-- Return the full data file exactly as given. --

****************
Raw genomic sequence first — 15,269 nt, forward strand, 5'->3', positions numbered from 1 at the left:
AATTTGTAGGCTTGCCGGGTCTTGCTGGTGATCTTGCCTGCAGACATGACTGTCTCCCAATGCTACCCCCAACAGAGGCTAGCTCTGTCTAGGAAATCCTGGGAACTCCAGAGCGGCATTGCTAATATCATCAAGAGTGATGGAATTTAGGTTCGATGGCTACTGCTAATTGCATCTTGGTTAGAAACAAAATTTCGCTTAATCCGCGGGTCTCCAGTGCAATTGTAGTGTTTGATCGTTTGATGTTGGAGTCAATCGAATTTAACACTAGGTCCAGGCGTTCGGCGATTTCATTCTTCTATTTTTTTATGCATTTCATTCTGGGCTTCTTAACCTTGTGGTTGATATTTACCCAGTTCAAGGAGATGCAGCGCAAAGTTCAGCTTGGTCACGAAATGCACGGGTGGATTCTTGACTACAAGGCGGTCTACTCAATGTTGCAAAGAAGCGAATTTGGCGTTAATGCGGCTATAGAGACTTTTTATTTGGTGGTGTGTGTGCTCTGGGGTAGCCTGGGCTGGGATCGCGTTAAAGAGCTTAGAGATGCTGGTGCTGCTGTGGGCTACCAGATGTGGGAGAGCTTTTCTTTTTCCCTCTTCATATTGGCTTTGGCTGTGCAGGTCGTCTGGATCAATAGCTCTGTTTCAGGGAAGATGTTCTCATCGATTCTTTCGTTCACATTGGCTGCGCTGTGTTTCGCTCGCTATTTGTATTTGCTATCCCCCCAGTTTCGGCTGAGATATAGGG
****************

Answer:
Raw genomic sequence first — 15,269 nt, forward strand, 5'->3', positions numbered from 1 at the left:
AATTTGTAGGCTTGCCGGGTCTTGCTGGTGATCTTGCCTGCAGACATGACTGTCTCCCAATGCTACCCCCAACAGAGGCTAGCTCTGTCTAGGAAATCCTGGGAACTCCAGAGCGGCATTGCTAATATCATCAAGAGTGATGGAATTTAGGTTCGATGGCTACTGCTAATTGCATCTTGGTTAGAAACAAAATTTCGCTTAATCCGCGGGTCTCCAGTGCAATTGTAGTGTTTGATCGTTTGATGTTGGAGTCAATCGAATTTAACACTAGGTCCAGGCGTTCGGCGATTTCATTCTTCTATTTTTTTATGCATTTCATTCTGGGCTTCTTAACCTTGTGGTTGATATTTACCCAGTTCAAGGAGATGCAGCGCAAAGTTCAGCTTGGTCACGAAATGCACGGGTGGATTCTTGACTACAAGGCGGTCTACTCAATGTTGCAAAGAAGCGAATTTGGCGTTAATGCGGCTATAGAGACTTTTTATTTGGTGGTGTGTGTGCTCTGGGGTAGCCTGGGCTGGGATCGCGTTAAAGAGCTTAGAGATGCTGGTGCTGCTGTGGGCTACCAGATGTGGGAGAGCTTTTCTTTTTCCCTCTTCATATTGGCTTTGGCTGTGCAGGTCGTCTGGATCAATAGCTCTGTTTCAGGGAAGATGTTCTCATCGATTCTTTCGTTCACATTGGCTGCGCTGTGTTTCGCTCGCTATTTGTATTTGCTATCCCCCCAGTTTCGGCTGAGATATAGGG